Falls Township Residents Deal With Discolored Water - NBC 10 Philadelphia

A little mind candy for the middle of your day

Falls Township Residents Deal With Discolored Water



    Residents in Falls Township say their water has been coming out in a variety of colors – from yellow, to orange, to even red. NBC10’s Deanna Durante went to leaders to find out what’s in the water. (Published Monday, Dec. 14, 2015)

    Residents of a Bucks County town who are dealing with discolored water are now worried that the town’s solution may have made things worse.

    Amy Fox told NBC10 the discoloration has been an issue since she moved into her Falls Township home.

    “We thought it was the water tanks,” Fox said. “About a year after living here we replaced the water tank and we’re still having problems.”

    Fox complained to the Township of Falls Authority and began attending meetings, showing them pictures of the discolored water in her home.

    “They said it was just flushing and could be something in the area,” Fox said. “I started going to the meetings about a year ago and I started showing them the pictures of stuff. They’ve been trying to determine what it is and they’ve been testing my water weekly, sometimes twice a week.”

    Officials determined rust from old pipes in the township was causing the discoloration.

    “It’s considered a nuisance,” said Timothy Hartman, executive director of the Township of Falls Authority. “At lower levels it’s not a health hazard. But it is discolored water and none of us want to see that in our drinking water.”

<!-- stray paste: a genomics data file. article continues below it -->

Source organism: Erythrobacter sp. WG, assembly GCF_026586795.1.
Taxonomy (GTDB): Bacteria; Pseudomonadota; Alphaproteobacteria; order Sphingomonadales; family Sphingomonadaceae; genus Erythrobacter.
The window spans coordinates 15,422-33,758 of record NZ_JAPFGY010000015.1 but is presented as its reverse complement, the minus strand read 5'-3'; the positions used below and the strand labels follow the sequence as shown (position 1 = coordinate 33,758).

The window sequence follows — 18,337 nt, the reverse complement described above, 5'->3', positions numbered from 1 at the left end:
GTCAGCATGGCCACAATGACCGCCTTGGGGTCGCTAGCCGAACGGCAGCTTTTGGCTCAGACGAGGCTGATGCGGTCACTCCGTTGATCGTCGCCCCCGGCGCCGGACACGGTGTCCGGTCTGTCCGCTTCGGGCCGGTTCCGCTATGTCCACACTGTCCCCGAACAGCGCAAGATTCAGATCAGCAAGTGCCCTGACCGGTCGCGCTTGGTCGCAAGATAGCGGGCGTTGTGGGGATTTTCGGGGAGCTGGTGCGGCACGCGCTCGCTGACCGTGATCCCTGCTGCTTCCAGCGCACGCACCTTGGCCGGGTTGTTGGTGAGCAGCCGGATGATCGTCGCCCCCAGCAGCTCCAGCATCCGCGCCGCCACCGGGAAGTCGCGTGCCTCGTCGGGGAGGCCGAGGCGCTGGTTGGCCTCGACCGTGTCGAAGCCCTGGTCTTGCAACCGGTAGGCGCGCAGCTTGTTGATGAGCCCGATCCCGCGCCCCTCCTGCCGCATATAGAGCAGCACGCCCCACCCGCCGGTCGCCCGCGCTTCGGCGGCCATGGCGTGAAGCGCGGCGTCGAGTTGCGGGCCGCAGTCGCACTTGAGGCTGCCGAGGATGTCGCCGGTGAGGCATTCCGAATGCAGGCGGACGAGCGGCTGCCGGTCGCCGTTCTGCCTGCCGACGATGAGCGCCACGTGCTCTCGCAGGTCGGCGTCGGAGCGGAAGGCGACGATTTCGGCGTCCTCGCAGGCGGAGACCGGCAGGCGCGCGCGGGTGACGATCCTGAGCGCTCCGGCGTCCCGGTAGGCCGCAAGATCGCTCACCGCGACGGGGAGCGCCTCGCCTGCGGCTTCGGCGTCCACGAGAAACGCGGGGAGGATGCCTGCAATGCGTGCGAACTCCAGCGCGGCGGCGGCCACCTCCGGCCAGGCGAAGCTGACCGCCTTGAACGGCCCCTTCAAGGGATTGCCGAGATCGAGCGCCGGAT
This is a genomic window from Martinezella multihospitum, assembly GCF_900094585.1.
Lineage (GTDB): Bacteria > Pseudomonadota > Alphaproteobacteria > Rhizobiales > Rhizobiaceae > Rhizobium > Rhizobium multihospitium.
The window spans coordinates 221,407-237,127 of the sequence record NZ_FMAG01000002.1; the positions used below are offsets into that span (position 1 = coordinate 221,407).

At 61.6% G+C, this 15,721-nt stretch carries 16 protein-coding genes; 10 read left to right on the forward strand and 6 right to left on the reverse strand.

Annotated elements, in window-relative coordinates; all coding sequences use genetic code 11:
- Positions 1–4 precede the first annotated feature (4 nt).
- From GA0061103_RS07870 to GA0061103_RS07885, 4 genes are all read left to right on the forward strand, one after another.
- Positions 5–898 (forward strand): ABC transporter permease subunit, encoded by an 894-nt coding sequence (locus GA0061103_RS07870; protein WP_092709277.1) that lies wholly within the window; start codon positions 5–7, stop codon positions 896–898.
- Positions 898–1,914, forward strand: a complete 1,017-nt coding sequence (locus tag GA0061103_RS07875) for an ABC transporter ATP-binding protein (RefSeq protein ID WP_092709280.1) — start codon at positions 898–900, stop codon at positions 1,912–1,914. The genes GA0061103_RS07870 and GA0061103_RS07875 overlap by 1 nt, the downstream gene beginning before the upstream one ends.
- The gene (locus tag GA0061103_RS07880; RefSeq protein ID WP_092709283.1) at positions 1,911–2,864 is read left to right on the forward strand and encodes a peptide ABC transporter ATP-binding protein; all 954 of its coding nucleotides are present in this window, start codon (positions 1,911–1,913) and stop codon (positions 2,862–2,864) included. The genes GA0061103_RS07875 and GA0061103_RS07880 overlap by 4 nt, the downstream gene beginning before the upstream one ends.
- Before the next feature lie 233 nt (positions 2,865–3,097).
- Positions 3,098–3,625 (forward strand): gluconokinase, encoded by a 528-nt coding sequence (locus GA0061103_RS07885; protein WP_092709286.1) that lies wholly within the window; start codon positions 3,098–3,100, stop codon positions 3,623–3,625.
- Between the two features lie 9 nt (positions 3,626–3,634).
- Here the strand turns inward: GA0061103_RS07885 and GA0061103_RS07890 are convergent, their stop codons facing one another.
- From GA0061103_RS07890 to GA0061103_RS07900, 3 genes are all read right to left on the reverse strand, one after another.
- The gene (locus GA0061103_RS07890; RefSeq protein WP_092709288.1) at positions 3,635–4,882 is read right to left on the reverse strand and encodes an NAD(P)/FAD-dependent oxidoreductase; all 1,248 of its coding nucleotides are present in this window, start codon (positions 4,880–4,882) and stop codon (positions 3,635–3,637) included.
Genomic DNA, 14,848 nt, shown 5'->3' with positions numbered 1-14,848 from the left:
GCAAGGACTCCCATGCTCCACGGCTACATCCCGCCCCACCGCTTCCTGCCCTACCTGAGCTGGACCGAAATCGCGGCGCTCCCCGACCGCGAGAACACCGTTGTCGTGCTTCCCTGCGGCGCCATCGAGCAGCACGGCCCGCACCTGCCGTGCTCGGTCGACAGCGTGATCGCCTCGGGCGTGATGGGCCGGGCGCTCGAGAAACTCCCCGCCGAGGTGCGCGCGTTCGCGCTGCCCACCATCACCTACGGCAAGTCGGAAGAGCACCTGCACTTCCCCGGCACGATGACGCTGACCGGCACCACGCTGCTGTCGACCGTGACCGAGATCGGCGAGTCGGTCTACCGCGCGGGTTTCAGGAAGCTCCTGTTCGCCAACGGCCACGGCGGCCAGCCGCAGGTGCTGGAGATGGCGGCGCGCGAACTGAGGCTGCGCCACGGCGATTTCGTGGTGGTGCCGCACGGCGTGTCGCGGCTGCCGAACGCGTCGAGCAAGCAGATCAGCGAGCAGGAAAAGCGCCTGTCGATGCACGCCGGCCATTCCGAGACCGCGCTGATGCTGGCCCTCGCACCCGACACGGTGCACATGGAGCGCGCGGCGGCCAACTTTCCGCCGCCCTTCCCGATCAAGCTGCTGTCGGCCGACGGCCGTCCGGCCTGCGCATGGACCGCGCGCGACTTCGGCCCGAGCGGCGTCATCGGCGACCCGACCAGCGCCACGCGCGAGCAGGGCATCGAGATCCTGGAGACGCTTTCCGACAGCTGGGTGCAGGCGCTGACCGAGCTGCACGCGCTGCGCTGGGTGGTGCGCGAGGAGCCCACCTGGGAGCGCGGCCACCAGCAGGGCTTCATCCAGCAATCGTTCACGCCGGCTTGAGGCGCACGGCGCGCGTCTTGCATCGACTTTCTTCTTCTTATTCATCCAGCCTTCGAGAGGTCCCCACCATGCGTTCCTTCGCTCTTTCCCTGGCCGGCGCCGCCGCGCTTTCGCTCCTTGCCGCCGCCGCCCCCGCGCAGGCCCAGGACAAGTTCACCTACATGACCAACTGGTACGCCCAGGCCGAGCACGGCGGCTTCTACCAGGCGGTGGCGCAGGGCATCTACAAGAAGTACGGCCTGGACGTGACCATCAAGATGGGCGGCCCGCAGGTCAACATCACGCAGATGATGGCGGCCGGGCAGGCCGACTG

On Dec. 10 and Dec. 11, the Township performed an expedited water main cleaning using HyperFlush technology to soak up the rust from the aging iron pipes. Residents say the cleaning method caused sludge and silt to go into their water however. One resident sent NBC10 a photo of discolored water in her bathtub after the cleaning.

    In a letter to Township residents, Hartman called the latest water discoloration, “unexpected negative effects” from the cleaning process. Hartman apologized for the inconvenience while encouraging residents to take action themselves.

    “If your faucets are slow or if your washing machine is not filling normally, you may want to remove and clean the strainers at the end of your faucets and at the hose connection to your washing machine,” he wrote. “Also if your hot water is discolored, it would be a good idea to drain your hot water heater.”

    Hartman also informed residents the Township would cover any expenses caused by the water main cleaning project as long as they sent them an explanation as well as a bill.